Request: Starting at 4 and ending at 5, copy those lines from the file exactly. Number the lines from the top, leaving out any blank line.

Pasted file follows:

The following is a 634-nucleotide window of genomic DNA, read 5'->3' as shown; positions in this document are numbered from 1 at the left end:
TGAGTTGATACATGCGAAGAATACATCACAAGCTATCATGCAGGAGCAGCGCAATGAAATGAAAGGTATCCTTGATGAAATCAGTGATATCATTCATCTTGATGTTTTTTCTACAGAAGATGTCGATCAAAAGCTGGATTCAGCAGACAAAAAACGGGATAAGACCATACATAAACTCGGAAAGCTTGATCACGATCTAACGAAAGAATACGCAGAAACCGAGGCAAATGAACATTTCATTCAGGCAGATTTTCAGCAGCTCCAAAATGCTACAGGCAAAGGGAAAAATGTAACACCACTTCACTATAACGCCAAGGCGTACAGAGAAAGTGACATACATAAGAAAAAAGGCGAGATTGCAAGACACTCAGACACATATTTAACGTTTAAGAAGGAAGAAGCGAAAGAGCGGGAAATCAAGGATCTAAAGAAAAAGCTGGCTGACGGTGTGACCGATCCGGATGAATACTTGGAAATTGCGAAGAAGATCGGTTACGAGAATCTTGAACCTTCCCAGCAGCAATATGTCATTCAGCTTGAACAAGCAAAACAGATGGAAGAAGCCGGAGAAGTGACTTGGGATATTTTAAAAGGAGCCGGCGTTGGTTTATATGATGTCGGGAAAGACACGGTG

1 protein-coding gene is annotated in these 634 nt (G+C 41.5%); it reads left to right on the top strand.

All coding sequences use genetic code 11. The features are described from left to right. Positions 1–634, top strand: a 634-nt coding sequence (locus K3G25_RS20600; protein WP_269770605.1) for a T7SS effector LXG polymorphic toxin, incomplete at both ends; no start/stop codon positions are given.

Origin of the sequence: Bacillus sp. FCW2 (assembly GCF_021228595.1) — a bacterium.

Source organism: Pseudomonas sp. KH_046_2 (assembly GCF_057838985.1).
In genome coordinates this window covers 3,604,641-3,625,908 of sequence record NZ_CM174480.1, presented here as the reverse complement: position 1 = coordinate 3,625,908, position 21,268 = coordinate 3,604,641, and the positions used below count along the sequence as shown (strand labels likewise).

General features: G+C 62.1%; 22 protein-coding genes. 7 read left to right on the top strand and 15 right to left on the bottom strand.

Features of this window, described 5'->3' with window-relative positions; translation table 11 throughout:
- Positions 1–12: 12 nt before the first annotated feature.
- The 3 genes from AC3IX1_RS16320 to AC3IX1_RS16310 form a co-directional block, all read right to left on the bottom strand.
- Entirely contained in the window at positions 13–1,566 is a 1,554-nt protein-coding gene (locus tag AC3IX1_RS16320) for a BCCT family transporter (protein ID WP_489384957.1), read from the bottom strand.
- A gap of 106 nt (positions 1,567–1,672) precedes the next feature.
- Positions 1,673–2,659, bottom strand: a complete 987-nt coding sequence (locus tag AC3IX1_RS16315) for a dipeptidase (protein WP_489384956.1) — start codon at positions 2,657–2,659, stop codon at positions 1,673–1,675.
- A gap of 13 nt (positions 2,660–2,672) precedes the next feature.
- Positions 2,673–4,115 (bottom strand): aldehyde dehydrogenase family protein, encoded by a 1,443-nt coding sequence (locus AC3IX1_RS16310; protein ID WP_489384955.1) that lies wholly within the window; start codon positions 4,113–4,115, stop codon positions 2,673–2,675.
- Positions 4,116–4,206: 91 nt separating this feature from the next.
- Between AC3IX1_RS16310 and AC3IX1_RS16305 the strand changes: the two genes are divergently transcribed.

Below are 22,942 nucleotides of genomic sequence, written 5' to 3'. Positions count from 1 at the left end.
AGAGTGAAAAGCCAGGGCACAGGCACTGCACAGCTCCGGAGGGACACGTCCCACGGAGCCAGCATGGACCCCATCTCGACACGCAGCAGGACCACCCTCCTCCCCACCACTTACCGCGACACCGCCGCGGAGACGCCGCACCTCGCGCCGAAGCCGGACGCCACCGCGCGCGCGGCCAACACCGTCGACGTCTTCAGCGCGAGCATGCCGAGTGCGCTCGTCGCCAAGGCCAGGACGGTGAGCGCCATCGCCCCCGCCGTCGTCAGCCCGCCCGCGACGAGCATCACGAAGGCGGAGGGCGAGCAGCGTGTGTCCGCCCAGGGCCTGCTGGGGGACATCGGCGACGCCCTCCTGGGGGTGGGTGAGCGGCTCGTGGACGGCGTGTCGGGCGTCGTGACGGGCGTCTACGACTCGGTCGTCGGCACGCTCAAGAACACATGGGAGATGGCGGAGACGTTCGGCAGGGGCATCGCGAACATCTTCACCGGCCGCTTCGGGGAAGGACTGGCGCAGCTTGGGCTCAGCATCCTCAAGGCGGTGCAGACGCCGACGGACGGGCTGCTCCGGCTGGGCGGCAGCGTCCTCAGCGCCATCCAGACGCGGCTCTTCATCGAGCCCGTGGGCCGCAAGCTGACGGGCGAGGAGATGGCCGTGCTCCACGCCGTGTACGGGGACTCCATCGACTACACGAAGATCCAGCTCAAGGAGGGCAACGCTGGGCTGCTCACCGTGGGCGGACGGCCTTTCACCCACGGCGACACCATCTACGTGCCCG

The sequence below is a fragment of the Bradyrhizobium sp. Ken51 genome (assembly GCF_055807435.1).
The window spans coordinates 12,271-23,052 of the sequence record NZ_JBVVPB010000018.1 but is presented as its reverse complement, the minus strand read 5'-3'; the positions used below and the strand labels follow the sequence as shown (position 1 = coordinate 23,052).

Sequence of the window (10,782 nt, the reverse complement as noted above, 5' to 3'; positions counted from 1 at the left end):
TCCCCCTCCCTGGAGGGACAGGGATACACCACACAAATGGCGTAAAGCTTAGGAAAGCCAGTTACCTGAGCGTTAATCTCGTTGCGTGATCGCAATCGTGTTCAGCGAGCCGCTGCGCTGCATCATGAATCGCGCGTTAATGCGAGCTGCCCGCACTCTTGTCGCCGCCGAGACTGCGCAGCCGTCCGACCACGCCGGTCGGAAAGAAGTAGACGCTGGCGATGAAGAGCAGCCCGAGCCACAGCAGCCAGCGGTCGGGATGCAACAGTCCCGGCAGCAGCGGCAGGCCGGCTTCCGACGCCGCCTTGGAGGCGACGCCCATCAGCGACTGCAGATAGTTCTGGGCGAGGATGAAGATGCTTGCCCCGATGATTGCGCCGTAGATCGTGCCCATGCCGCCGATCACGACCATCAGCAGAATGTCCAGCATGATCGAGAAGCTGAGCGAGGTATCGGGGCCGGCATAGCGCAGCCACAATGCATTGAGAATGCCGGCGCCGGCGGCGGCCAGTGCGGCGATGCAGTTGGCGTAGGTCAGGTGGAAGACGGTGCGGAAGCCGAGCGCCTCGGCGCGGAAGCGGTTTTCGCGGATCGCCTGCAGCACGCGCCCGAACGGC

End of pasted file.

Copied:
All coding sequences use genetic code 11. The features are described from left to right. Positions 1–634, top strand: a 634-nt coding sequence (locus K3G25_RS20600; protein WP_269770605.1) for a T7SS effector LXG polymorphic toxin, incomplete at both ends; no start/stop codon positions are given.

Origin of the sequence: Bacillus sp. FCW2 (assembly GCF_021228595.1) — a bacterium.